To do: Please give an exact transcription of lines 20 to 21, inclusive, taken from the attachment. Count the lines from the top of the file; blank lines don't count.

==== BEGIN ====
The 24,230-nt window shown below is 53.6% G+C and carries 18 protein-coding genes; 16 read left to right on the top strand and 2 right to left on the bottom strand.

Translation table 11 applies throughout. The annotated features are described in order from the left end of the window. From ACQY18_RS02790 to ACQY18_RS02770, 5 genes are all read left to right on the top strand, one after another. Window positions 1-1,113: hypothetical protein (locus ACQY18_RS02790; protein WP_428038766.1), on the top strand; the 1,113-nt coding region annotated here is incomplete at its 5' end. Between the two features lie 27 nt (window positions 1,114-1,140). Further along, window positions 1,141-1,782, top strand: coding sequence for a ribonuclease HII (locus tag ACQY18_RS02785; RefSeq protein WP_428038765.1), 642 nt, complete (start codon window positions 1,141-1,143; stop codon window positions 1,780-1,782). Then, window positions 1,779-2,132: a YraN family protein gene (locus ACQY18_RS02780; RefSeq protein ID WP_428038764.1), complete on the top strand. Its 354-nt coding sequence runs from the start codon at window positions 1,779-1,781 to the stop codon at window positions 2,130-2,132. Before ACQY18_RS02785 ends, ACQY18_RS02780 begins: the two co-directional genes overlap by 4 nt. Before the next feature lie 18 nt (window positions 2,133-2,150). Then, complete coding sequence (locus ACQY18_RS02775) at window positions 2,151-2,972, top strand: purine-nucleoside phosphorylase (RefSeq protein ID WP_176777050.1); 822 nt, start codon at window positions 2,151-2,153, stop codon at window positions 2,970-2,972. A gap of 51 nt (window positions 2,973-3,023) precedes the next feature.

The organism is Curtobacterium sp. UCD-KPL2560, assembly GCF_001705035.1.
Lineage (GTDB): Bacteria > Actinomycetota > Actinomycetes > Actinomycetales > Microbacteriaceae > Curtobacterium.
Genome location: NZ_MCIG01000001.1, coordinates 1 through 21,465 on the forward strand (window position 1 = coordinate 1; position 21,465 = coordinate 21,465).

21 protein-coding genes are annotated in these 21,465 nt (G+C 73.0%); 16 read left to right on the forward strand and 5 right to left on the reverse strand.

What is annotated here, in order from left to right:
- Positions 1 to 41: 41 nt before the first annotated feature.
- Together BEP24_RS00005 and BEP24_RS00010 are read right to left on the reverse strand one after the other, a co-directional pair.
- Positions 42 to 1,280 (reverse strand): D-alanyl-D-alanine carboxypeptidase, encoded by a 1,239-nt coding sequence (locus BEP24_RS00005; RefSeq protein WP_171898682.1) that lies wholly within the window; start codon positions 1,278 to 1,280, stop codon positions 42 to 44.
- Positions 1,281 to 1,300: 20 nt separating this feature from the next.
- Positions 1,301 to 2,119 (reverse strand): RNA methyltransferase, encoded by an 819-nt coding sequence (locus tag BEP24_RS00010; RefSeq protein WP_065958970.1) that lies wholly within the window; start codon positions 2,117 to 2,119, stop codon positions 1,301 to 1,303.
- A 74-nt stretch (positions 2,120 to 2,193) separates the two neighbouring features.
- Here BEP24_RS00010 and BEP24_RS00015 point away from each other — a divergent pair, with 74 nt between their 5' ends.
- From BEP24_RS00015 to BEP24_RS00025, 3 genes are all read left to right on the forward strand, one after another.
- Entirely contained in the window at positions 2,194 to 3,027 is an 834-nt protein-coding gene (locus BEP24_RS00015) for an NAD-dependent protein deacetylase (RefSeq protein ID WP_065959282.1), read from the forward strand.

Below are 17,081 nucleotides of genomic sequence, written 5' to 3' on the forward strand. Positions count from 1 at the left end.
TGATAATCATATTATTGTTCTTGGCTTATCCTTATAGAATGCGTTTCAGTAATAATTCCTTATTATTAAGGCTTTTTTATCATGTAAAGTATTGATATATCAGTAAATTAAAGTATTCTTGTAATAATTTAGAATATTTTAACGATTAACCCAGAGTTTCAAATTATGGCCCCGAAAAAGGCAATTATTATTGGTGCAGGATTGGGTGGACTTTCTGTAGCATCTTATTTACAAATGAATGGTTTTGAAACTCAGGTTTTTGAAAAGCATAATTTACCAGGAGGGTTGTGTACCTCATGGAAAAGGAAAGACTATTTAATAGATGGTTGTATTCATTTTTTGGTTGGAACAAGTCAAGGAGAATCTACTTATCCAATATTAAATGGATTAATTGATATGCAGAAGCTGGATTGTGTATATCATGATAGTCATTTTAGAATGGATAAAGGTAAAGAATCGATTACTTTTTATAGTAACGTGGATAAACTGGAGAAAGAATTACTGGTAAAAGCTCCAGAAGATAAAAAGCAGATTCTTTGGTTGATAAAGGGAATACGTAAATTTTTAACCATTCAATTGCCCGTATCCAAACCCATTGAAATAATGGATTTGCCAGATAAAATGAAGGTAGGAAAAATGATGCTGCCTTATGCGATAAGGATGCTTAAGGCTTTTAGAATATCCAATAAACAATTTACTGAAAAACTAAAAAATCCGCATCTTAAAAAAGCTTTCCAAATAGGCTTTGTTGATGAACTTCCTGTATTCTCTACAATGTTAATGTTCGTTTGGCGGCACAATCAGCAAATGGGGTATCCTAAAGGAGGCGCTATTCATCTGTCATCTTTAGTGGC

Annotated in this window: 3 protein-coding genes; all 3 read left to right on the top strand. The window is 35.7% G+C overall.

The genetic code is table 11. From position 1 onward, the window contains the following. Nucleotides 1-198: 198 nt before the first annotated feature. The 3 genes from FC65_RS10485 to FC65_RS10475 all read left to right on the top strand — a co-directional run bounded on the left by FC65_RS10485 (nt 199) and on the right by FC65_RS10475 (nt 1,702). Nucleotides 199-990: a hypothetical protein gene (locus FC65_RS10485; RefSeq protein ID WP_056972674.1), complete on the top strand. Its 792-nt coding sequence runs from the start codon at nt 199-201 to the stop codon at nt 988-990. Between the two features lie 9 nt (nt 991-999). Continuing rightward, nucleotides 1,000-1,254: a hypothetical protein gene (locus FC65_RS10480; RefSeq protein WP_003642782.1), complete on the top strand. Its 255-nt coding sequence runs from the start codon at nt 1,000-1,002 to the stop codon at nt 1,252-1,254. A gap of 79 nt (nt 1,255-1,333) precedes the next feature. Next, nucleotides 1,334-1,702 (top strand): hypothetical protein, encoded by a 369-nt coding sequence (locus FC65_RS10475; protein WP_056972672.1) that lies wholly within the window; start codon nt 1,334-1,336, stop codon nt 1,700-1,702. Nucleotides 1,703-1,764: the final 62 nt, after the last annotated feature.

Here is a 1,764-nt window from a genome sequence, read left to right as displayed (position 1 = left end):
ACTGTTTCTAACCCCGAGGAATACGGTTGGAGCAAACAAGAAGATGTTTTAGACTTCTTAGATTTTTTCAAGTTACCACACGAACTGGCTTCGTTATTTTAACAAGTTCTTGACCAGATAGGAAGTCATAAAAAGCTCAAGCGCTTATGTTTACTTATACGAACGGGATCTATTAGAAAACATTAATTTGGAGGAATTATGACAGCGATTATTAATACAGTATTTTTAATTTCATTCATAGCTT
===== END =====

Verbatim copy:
The genetic code is table 11. From position 1 onward, the window contains the following. Nucleotides 1-198: 198 nt before the first annotated feature. The 3 genes from FC65_RS10485 to FC65_RS10475 all read left to right on the top strand — a co-directional run bounded on the left by FC65_RS10485 (nt 199) and on the right by FC65_RS10475 (nt 1,702). Nucleotides 199-990: a hypothetical protein gene (locus FC65_RS10485; RefSeq protein ID WP_056972674.1), complete on the top strand. Its 792-nt coding sequence runs from the start codon at nt 199-201 to the stop codon at nt 988-990. Between the two features lie 9 nt (nt 991-999). Continuing rightward, nucleotides 1,000-1,254: a hypothetical protein gene (locus FC65_RS10480; RefSeq protein WP_003642782.1), complete on the top strand. Its 255-nt coding sequence runs from the start codon at nt 1,000-1,002 to the stop codon at nt 1,252-1,254. A gap of 79 nt (nt 1,255-1,333) precedes the next feature. Next, nucleotides 1,334-1,702 (top strand): hypothetical protein, encoded by a 369-nt coding sequence (locus FC65_RS10475; protein WP_056972672.1) that lies wholly within the window; start codon nt 1,334-1,336, stop codon nt 1,700-1,702. Nucleotides 1,703-1,764: the final 62 nt, after the last annotated feature.

Here is a 1,764-nt window from a genome sequence, read left to right as displayed (position 1 = left end):